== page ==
Using Markov chains to naively generate autocomple text from classical literature (and some country songs).
What is this?
Inspired by this nonchalant tweet, I thought it would be fun to try to auto-generate / autocomplete sentences based on different works of literature and different writing styles. This is a lightweight web app that autocompletes a full sentence, given a piece of text from which to source the writing style.
Because in your eyes and rolled their eyes and said i know you're beautiful, he's finally got home you think that the steering wheel the way.
- Autocomplete Taylor Swift.
How does it work?
At first, I considered using an LSTM neural network, but that seemed like too much of a hassle for something so insignificant. Since I didn't really care if the generated text didn't make any grammatical sense, Markovify, as the name implies, is based on Markov chains with the next word following the previous word.
This means that the word that follows a given word is guessed, based on how frequently the two words appear next to each other in the source text.
While this isn't how more sophisticated autocomplete / type ahead schemes work, it seemed alright for this dumb use case.
Fork / Setup instructions
git clone the repository, run
yarn install or
npm install to install all Node dependencies, and run
npm start to start the server.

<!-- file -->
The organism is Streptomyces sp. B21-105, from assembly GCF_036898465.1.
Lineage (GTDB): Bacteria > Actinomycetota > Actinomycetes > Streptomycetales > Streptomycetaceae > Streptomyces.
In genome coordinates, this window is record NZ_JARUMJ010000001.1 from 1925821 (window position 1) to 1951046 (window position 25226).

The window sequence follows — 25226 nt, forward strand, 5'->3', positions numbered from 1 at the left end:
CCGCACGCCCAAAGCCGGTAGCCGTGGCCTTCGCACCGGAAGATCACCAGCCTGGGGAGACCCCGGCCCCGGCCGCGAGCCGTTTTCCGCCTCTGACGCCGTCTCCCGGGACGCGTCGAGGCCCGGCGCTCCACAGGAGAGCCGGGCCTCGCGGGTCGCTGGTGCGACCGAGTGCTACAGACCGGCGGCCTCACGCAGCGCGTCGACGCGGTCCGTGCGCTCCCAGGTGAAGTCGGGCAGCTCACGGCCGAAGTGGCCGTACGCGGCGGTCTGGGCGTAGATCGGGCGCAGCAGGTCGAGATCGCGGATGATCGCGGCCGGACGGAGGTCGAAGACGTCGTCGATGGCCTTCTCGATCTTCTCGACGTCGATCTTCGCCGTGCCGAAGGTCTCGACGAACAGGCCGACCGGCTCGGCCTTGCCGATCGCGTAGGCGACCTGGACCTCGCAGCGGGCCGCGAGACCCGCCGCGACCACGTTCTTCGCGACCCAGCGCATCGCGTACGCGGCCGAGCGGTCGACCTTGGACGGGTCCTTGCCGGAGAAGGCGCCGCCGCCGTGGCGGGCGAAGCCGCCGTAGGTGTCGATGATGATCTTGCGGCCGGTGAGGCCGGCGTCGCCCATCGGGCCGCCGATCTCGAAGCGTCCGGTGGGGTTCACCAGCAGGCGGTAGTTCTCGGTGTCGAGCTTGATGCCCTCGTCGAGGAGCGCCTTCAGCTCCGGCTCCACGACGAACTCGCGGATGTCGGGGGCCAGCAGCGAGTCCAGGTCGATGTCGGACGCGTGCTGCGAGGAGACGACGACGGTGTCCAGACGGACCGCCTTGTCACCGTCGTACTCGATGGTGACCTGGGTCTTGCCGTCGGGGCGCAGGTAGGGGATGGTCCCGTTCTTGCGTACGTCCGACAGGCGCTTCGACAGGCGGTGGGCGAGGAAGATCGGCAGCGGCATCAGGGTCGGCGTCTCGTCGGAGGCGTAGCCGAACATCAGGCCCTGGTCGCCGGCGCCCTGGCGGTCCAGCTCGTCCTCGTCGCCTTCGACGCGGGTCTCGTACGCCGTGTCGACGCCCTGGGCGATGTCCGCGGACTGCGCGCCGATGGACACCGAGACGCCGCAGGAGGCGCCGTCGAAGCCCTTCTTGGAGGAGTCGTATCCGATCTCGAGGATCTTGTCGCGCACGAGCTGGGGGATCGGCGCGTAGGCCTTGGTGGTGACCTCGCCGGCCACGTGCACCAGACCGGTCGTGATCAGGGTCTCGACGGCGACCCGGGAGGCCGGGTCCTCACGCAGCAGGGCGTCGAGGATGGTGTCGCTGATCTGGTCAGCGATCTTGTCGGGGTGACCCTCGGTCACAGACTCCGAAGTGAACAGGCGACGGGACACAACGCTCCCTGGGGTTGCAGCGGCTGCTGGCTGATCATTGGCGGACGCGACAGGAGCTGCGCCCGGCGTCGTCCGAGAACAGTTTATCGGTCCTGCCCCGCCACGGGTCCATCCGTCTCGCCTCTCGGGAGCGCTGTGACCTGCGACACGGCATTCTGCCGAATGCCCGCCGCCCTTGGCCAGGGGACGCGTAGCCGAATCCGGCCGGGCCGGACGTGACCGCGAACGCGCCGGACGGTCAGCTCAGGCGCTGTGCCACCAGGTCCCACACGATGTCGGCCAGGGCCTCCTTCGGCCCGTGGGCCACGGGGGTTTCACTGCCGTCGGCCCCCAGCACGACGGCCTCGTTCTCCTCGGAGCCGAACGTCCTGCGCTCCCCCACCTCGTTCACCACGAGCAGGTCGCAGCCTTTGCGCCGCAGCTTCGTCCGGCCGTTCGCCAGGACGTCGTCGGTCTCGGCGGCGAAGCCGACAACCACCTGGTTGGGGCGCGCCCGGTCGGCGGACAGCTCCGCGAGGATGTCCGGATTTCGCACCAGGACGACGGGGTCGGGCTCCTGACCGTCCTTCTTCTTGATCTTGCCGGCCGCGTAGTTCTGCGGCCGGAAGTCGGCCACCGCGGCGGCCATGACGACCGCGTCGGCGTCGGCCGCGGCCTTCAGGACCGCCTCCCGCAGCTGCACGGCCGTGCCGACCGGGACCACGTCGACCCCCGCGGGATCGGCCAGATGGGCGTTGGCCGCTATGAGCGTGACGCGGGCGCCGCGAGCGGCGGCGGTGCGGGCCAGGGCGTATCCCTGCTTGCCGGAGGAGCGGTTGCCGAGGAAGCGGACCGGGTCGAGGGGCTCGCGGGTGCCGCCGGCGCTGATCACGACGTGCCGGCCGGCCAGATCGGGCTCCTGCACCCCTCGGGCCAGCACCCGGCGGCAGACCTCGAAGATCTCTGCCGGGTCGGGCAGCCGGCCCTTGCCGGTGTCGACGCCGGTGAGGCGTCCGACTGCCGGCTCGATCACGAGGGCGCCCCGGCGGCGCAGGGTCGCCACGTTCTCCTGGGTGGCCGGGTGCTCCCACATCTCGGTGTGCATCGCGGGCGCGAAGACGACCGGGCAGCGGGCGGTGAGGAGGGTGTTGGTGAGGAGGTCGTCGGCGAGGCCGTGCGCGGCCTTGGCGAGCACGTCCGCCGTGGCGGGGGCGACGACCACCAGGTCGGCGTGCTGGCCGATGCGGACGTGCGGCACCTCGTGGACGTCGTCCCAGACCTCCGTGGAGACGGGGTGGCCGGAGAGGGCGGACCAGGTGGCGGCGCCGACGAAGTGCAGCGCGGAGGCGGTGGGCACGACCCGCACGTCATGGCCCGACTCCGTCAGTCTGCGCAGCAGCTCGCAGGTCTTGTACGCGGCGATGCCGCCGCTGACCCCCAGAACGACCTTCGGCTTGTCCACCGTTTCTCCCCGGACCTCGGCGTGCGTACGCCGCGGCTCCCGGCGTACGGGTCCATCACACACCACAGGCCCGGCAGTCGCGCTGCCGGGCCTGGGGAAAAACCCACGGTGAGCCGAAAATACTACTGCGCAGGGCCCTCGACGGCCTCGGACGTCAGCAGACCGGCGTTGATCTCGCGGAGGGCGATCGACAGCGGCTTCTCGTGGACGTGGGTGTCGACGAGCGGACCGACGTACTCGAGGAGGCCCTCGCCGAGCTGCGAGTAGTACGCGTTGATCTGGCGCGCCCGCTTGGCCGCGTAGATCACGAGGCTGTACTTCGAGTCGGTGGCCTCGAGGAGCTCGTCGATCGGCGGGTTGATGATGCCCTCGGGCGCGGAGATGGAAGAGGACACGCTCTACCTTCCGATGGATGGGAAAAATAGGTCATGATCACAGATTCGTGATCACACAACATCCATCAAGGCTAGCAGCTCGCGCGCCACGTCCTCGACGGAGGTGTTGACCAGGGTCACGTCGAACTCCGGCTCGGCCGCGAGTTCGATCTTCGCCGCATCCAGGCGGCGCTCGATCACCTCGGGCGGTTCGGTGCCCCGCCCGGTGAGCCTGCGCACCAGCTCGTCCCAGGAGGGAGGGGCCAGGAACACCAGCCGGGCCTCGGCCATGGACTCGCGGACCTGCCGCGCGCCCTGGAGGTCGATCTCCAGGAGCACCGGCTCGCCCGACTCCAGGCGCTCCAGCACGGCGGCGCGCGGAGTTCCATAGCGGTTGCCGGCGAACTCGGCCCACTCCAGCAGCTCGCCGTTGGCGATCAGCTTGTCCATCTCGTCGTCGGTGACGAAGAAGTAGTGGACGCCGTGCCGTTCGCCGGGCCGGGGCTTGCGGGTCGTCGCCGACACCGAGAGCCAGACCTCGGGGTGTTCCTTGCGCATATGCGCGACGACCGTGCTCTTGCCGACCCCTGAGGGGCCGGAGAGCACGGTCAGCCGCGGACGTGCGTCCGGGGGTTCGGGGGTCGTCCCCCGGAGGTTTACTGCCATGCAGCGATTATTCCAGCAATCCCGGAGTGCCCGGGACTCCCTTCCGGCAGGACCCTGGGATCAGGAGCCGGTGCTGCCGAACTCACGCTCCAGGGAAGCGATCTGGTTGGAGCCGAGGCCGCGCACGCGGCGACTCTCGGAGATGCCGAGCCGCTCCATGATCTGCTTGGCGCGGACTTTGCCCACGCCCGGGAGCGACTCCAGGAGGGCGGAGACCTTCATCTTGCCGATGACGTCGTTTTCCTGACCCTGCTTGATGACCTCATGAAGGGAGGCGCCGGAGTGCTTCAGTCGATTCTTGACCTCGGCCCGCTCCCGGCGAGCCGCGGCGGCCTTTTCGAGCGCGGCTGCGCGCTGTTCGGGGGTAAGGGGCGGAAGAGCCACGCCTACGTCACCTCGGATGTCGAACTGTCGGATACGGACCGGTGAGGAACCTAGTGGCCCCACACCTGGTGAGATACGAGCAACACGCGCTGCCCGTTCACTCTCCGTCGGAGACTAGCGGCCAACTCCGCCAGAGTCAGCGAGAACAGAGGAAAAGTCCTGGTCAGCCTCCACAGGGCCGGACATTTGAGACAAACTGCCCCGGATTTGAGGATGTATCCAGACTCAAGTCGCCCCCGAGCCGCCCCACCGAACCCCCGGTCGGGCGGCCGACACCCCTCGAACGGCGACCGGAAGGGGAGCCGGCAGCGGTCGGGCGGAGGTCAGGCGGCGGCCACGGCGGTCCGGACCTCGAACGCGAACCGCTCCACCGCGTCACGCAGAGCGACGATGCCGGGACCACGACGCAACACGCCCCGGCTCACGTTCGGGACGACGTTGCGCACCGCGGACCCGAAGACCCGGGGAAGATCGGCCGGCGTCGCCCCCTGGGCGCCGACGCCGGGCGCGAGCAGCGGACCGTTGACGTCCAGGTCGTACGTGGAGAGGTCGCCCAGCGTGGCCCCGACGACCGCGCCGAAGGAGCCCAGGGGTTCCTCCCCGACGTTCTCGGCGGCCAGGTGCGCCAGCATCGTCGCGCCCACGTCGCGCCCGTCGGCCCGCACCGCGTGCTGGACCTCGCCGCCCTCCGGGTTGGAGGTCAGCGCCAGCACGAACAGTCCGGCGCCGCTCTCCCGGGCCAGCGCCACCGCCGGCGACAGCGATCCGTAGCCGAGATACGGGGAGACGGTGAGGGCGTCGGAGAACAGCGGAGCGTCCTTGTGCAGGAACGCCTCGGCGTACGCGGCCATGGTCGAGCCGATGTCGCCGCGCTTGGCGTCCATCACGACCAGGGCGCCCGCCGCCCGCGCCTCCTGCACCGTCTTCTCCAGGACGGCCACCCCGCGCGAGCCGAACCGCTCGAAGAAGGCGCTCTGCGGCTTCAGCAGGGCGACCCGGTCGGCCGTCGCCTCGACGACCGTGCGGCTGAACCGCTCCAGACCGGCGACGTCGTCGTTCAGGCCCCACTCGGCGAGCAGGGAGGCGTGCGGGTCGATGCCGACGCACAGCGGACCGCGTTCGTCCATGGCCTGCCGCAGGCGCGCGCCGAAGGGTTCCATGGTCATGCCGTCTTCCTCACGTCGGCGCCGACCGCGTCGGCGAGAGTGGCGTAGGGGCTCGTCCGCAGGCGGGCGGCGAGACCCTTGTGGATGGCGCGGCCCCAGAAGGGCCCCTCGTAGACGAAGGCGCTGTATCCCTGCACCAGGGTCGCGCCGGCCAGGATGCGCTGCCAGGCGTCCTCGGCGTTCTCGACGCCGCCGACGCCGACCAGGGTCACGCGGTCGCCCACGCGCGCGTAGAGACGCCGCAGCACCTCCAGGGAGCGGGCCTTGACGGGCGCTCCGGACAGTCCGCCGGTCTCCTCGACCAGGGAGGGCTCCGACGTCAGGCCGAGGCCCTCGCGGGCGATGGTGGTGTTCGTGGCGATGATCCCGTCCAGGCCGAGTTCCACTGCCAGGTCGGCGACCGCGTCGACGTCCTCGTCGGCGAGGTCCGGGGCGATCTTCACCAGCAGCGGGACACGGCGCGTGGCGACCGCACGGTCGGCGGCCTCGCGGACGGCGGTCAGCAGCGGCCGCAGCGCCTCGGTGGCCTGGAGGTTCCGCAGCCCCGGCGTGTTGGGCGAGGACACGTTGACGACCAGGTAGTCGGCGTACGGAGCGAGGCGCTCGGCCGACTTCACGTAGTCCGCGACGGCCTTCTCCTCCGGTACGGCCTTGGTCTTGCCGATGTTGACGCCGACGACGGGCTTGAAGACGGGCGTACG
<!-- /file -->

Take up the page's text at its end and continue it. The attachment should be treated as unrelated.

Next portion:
By default, it will run on port
8080. To change it, just modify the
port setting in
All sources used here, except for
swift.txt, is taken from the wonderful Project Gutenberg archive. The Taylor Swift lyrics is taken from this Github repository. (Coincidentally, it looks like that project also does some basic Markov chain generation, though I didn't spot it until just now.)
To add a new source, first add an entry to
/src/config.js with the label and valid JS identifier as a
key, then name the file
$key.txt for whatever key you've chosen, and drop it into
The next time you spin up the server, it should just work.
A note on Project Gutenberg imports
I had to strip out the initial few hundred lines of Project Gutenberg texts (table of contents, copyright information) for the Markov model to be most effective, and you may have to strip out any prefixed metadata from your text files if you're sourcing the file from a third party.